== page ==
INDIANA — The Russian invasion has paused adoptions from Ukraine to the U.S.
The move has had a major impact on some Tri-State families, including a group of women from Indiana. Kristi Covey, Barbara Hughes and Sheryl Soendlin were far along in the adoption process through a hosting program when the fighting started.
“My biggest concern is for the children,” Covey said. “Some of them are in orphanages. Some of them are being moved out of the orphanage because of the dangerous location.”
The children they’ve been trying to adopt are essentially stuck in a war zone.
“Their safety really is just a huge concern right now. It changes moment to moment,” Hughes said. “We just don't know. Even if they happen to be blessed with being in a location right now where they are relatively safe, that could change at any moment.”
The women have already made a connection with the children. They were together just a few weeks ago.
“The children may not have known, but we knew it was going to be difficult to put them back on the plane,” Covey said. “Now it's Russia invading. We don't know what that adoption or hosting process looks like.”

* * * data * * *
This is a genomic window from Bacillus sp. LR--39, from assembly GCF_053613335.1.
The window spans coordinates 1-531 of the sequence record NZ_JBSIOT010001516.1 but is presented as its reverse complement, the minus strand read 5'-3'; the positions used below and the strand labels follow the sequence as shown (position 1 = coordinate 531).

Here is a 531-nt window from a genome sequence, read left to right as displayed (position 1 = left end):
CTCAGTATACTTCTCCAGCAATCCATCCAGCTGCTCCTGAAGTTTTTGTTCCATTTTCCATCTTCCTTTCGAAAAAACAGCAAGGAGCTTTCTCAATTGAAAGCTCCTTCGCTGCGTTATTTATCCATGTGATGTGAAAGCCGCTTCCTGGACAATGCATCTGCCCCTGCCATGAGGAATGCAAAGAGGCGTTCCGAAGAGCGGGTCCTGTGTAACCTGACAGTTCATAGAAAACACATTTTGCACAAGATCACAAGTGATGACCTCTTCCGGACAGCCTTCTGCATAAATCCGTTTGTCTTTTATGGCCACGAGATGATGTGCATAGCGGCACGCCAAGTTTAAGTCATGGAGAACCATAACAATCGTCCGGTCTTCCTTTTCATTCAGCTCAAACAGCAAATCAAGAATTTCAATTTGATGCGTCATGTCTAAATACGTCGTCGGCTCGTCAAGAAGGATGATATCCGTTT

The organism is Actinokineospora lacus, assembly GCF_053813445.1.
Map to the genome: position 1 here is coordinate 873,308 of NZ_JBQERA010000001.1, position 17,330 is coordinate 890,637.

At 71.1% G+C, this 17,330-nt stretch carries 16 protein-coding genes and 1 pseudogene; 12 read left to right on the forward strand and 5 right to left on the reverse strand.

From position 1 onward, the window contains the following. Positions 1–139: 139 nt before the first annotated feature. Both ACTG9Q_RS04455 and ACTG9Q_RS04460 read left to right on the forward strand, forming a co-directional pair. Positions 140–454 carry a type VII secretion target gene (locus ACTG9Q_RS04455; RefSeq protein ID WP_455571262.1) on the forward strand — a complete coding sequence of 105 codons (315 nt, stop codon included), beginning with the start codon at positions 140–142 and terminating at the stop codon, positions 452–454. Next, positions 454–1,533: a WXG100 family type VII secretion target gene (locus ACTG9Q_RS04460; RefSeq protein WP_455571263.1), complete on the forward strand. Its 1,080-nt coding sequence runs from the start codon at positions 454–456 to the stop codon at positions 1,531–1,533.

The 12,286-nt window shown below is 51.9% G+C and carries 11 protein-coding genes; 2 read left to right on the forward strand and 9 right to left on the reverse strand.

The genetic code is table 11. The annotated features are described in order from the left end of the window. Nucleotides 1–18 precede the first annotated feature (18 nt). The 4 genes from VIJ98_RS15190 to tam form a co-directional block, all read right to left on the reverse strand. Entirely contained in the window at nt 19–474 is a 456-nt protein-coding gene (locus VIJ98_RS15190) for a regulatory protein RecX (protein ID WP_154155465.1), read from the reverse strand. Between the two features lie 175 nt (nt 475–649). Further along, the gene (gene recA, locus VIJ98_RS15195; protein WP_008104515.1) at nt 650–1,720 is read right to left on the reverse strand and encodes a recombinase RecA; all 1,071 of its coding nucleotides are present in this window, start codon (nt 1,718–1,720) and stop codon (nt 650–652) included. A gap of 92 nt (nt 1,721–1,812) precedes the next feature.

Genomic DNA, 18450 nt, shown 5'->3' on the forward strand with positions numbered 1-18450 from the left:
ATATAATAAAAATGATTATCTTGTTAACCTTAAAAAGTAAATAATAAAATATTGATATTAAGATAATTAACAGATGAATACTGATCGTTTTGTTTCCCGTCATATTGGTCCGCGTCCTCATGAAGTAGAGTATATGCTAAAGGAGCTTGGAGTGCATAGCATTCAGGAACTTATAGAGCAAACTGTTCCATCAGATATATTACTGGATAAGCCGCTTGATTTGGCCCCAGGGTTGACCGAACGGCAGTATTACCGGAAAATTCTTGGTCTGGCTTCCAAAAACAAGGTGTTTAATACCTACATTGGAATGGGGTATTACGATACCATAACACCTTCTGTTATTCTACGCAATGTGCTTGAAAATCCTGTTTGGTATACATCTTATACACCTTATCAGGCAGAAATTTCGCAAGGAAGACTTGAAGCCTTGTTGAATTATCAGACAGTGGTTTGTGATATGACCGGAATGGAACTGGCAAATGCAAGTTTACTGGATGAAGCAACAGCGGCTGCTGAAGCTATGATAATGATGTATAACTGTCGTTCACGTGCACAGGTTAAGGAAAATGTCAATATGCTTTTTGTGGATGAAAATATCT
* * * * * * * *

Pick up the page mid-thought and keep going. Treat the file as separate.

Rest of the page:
It’s a process that’s already been difficult because of the pandemic. According to the women, the U.S. Embassy is operating with an emergency staff. That means there isn’t a department to help with the adoption process. The women said they want to bring the children back through emergency hosting and have reached out to lawmakers in hopes of finding a solution.
“The children are loved and I think it’s important for them to know in this moment,” Soendlin said. “We are here to love and pray for them.”